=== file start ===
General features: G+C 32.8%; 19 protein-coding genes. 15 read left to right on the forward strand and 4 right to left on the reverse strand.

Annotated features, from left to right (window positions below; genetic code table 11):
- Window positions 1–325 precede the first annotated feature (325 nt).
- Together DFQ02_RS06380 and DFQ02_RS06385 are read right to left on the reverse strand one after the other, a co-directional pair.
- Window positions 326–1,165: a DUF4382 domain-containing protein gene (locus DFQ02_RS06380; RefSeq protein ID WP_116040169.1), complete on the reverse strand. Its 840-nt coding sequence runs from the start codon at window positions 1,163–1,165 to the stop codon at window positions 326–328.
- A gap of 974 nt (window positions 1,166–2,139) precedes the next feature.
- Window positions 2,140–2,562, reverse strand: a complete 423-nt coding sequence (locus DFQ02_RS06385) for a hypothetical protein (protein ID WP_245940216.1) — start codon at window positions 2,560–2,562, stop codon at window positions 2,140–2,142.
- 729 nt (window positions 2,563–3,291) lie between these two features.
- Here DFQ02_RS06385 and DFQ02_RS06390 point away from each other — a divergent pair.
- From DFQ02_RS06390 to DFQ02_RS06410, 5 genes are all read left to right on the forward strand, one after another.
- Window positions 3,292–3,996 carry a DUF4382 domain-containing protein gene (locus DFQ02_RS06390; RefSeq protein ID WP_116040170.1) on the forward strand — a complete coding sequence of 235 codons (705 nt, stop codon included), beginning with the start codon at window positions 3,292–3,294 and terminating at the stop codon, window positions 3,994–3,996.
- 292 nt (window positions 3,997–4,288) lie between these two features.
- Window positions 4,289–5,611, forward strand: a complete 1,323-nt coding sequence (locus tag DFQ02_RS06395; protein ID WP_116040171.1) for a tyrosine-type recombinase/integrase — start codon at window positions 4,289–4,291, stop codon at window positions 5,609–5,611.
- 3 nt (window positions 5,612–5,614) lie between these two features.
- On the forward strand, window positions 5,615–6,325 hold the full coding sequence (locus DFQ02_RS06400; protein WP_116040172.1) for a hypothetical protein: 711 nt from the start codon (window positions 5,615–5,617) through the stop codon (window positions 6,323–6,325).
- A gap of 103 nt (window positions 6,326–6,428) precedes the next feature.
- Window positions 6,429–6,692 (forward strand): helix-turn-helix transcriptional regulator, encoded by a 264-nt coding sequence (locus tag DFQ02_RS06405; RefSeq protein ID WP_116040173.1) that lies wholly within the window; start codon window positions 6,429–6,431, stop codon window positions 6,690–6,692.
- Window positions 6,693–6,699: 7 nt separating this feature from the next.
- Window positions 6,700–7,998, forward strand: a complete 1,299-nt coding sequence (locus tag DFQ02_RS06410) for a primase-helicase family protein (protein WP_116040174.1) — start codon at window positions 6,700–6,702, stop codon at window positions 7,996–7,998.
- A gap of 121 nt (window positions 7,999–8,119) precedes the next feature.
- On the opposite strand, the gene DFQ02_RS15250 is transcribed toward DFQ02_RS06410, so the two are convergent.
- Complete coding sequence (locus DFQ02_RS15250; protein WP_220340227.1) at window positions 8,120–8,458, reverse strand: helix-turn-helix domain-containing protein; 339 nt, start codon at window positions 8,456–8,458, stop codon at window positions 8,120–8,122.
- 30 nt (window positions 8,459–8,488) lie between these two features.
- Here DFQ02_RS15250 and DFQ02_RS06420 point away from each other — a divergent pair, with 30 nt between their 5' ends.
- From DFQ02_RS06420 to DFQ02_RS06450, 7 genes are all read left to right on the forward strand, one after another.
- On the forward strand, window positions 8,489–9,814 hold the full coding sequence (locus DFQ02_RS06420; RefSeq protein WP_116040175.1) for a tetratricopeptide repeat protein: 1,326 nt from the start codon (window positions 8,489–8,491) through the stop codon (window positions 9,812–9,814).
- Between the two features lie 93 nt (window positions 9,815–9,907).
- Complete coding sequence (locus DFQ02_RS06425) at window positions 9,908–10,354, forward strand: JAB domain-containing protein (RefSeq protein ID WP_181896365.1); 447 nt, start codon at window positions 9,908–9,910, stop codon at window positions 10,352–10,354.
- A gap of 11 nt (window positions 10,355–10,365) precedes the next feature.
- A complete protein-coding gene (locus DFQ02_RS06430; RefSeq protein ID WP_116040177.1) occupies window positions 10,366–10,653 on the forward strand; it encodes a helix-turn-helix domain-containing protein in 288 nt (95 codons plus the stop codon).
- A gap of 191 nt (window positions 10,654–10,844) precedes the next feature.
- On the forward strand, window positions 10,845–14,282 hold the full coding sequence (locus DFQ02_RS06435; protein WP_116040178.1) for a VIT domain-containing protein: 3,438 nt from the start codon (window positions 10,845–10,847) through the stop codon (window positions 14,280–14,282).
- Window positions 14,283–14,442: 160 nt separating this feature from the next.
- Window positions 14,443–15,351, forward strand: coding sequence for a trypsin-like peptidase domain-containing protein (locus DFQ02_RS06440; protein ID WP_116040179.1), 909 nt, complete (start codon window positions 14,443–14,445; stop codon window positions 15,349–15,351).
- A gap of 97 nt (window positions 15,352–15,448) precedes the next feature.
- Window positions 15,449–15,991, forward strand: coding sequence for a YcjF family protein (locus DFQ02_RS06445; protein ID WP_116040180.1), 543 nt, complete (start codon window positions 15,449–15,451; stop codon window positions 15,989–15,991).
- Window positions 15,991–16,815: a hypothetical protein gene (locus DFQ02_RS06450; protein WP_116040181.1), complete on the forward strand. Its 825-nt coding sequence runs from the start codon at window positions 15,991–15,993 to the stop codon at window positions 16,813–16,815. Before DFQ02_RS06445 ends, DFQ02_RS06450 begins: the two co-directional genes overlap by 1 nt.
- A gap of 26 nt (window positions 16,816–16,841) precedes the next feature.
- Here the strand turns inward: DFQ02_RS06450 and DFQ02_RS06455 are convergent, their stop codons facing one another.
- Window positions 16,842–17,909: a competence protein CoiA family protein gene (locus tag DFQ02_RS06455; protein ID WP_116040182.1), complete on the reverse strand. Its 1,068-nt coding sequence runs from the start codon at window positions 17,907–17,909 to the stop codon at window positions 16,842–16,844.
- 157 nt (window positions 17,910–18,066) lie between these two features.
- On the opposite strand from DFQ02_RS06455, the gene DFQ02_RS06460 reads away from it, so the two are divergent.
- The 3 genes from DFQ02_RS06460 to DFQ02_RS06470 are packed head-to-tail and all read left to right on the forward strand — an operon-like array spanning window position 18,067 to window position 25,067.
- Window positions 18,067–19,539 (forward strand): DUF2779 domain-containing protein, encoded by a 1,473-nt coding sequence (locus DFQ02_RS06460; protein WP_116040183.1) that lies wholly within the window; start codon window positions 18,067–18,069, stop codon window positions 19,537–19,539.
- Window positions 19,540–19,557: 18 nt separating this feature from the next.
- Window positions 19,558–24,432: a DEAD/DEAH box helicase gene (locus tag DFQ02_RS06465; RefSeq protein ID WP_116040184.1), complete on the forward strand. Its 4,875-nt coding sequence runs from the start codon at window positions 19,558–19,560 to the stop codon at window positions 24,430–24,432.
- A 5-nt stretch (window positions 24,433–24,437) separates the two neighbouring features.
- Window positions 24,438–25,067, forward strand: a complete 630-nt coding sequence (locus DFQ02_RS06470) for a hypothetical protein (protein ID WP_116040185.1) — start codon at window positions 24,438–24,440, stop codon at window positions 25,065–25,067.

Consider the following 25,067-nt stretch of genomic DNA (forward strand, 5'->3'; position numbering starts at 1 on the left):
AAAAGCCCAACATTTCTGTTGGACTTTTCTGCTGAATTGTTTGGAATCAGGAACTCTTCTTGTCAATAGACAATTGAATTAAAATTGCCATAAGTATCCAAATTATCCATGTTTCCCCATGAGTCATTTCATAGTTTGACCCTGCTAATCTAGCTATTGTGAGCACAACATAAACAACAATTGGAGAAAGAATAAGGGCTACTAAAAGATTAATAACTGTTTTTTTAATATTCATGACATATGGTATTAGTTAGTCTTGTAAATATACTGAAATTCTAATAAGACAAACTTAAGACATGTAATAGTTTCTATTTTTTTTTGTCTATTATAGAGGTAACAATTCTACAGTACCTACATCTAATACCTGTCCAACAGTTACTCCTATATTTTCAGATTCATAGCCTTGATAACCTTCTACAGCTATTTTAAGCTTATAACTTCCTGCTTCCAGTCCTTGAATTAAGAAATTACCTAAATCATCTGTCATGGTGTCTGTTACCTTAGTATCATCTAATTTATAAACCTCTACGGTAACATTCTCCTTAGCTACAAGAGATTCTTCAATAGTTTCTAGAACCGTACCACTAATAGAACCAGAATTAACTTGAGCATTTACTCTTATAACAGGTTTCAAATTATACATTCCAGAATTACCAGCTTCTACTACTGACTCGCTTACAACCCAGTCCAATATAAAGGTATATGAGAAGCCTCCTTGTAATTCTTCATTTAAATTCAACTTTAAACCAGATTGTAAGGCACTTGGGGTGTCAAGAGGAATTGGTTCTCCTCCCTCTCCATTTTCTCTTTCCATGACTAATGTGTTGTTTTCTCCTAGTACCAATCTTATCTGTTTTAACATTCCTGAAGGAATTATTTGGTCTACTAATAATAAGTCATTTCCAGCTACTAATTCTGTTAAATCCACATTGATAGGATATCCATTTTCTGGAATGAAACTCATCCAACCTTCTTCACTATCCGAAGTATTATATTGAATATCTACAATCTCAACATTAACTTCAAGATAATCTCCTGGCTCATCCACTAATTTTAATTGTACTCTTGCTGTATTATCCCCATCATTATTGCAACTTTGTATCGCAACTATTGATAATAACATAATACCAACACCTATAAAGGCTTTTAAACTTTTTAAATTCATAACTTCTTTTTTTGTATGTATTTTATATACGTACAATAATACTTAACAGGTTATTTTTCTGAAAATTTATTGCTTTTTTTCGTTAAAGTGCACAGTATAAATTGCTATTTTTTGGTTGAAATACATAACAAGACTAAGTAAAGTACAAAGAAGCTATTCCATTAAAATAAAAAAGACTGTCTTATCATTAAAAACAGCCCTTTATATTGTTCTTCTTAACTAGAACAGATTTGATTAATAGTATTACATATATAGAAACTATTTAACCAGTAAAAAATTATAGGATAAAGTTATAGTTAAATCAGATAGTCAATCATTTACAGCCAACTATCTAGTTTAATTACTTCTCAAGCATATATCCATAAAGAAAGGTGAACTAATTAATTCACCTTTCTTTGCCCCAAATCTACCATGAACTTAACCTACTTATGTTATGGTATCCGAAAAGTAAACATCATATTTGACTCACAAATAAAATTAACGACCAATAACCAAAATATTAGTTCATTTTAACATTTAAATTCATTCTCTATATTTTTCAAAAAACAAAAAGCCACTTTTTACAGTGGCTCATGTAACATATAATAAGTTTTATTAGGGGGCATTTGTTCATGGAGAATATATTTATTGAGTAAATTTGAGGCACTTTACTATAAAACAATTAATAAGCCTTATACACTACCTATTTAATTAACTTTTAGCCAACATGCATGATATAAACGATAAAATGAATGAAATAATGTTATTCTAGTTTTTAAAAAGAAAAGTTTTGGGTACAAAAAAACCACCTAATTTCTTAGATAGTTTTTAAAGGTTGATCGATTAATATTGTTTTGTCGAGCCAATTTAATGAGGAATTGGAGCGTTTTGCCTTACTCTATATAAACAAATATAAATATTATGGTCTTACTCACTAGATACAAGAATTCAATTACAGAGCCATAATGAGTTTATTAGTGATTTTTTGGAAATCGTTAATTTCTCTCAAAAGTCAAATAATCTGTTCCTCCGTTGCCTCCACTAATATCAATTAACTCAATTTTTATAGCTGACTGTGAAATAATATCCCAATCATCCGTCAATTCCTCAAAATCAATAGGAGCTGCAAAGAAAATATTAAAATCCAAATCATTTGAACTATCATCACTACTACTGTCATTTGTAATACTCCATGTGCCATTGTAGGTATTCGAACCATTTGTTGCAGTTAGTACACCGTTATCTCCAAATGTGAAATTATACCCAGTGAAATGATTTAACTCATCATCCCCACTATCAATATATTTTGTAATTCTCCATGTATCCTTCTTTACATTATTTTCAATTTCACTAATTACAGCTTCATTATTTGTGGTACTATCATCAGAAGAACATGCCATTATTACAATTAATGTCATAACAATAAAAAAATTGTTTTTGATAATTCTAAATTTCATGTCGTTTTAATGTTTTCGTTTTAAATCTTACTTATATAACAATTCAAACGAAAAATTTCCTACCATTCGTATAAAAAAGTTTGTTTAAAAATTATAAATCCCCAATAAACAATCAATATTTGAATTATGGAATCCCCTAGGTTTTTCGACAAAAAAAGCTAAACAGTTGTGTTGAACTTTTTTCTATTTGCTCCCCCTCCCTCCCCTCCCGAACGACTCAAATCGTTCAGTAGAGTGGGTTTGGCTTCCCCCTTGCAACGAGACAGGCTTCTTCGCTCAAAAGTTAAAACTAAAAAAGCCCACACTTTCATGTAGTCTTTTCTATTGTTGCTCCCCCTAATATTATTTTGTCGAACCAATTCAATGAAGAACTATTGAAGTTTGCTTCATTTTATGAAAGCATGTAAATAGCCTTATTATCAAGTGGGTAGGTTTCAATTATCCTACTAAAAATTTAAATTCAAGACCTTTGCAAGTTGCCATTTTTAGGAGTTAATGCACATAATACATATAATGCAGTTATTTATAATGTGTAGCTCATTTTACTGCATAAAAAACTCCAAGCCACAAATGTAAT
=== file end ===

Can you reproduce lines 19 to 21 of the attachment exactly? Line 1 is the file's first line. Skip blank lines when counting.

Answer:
- Window positions 6,700–7,998, forward strand: a complete 1,299-nt coding sequence (locus tag DFQ02_RS06410) for a primase-helicase family protein (protein WP_116040174.1) — start codon at window positions 6,700–6,702, stop codon at window positions 7,996–7,998.
- A gap of 121 nt (window positions 7,999–8,119) precedes the next feature.
- On the opposite strand, the gene DFQ02_RS15250 is transcribed toward DFQ02_RS06410, so the two are convergent.